I've heard "EPS is a dying format" so many times my brain completes the sentence every time I hear "EPS"...yet whenever I research the issue, I can only find posts about why it's a dying format in 2012, 2008, 2002, etc. (And yet it seems to have not died yet, imagine that.) I am not using software from 5 years ago and the quirks and limitations of Illustrator CS2 or whatever are irrelevant to me.
As a marketing designer, I often have to deal a lot with sponsor logos that go onto printed collateral. I repeat myself ad nauseam about what kind of file format I want them in, and the short answer I tell people is "EPS with all text converted to outlines." (It never seems to be designers giving specs directly to other designers, but designers giving specs to marketers who are giving specs to other marketers who are MAYBE giving the specs to their designers, and trying to get the message distorted as little as possible in transit while also trying to make it comprehensible to the lowest common denominator.)
I specify EPS because 1. it seems to be the answer most likely to get me an actual vector file with nothing extraneous in it, and 2. when placing an EPS into InDesign, InDesign places the object with the bounds conformed to the edges of the artwork, not the edges of the canvas. As far as I can tell, this has to do with the default settings for saving EPS and AI files and nothing to do with how I'm placing it, but it's important to me for managing spacing and alignment.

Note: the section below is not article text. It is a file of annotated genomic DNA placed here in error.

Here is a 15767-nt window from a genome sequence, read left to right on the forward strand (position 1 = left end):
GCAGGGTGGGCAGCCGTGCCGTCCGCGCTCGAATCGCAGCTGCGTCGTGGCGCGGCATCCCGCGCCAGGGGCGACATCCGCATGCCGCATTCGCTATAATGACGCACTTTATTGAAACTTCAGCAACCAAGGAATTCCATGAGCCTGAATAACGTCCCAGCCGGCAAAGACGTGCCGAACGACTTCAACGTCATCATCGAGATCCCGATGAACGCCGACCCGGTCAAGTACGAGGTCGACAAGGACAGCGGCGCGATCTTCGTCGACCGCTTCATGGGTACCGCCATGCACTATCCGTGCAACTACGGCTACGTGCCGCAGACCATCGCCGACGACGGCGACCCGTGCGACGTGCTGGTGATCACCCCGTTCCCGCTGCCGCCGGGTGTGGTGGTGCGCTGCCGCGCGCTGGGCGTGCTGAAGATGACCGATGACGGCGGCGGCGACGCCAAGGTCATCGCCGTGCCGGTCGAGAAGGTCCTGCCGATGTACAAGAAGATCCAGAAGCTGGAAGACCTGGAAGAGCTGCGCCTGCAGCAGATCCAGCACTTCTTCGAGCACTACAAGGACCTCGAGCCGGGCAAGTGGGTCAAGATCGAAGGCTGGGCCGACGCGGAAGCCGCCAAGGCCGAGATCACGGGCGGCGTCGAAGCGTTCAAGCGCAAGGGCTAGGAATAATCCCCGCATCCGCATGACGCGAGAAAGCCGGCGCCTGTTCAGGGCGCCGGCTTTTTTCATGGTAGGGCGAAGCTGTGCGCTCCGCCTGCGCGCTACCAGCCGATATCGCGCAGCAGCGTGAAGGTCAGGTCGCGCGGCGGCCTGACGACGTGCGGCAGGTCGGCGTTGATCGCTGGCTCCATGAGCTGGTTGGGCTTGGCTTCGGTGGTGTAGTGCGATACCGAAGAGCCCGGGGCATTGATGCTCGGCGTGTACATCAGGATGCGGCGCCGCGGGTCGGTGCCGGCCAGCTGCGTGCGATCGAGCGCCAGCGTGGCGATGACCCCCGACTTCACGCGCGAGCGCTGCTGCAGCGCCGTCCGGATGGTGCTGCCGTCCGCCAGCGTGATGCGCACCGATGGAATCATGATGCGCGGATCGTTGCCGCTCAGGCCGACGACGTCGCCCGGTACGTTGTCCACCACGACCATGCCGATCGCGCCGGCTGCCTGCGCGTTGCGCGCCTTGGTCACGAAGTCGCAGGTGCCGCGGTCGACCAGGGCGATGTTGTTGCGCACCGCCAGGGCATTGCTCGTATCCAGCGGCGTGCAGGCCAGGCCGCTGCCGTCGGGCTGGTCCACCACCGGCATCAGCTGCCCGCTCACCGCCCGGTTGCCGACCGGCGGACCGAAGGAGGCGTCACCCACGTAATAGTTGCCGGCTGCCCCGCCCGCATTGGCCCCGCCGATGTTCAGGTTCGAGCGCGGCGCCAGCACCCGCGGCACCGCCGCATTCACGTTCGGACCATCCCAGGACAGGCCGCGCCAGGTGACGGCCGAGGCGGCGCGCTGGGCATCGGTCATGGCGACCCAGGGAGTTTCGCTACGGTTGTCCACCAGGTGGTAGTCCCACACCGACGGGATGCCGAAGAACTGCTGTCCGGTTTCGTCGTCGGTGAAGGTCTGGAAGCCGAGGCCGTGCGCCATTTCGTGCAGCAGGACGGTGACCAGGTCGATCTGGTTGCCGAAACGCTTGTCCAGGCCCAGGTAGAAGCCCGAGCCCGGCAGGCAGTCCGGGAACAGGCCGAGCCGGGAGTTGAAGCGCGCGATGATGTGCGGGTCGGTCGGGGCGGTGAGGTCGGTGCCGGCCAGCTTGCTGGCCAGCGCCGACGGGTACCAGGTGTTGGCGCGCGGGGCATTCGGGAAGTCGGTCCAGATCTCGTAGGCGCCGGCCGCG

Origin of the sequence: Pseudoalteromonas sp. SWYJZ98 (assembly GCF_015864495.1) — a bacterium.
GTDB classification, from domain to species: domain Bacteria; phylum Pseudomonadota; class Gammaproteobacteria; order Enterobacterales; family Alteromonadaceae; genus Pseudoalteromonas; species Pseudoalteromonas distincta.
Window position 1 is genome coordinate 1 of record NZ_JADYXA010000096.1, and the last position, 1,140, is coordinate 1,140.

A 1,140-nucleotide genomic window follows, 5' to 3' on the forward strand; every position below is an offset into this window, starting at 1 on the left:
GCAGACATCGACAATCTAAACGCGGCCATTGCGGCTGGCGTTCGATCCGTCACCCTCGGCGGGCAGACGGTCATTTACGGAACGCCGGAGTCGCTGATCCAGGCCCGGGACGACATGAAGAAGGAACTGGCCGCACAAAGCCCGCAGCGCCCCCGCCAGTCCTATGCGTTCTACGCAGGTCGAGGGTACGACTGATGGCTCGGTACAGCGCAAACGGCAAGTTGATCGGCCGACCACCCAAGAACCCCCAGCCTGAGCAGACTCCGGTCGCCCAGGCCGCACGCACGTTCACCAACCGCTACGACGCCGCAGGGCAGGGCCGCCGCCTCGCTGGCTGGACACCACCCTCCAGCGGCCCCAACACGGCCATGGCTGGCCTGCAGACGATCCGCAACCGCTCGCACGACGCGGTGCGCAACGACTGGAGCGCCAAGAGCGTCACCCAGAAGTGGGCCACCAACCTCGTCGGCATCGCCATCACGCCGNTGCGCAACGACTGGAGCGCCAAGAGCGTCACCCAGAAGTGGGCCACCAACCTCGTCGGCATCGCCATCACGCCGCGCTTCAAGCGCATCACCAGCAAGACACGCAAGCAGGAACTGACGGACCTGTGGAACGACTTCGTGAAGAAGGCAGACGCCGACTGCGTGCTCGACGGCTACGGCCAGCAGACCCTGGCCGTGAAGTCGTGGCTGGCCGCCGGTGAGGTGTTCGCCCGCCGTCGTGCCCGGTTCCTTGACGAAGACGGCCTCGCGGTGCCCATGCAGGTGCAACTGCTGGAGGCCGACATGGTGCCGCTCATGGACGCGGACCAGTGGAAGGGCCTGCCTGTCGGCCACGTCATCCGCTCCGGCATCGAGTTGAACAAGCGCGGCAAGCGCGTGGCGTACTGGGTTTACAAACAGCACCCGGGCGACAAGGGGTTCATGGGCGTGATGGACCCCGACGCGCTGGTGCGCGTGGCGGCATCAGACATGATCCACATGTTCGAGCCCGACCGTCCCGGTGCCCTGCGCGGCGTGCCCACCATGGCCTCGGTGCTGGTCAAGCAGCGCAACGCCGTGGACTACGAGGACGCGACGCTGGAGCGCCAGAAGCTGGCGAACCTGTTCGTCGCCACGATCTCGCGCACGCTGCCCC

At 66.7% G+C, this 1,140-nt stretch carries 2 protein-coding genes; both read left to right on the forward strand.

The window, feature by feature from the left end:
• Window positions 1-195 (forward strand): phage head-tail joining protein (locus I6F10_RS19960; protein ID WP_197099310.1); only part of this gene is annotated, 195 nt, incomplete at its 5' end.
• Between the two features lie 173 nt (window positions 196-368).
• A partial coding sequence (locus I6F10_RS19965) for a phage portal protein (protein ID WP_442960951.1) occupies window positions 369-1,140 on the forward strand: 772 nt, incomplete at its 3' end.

So what I'm wondering is if EPS really is inferior to AI for reasons I haven't noticed yet that are still relevant in 2017 and there's some good reason why I shouldn't be asking for EPS, or if all this "EPS is a dying format" dogma is something that was more pertinent in previous versions of the Adobe software?
P.S. I refuse to ask for a PDF, as getting an actual vector in one seems to be a complete coin toss, and trying to explain to marketers how a PDF can be either a vector OR a raster image ("What's a raster image??") is a complete nightmare.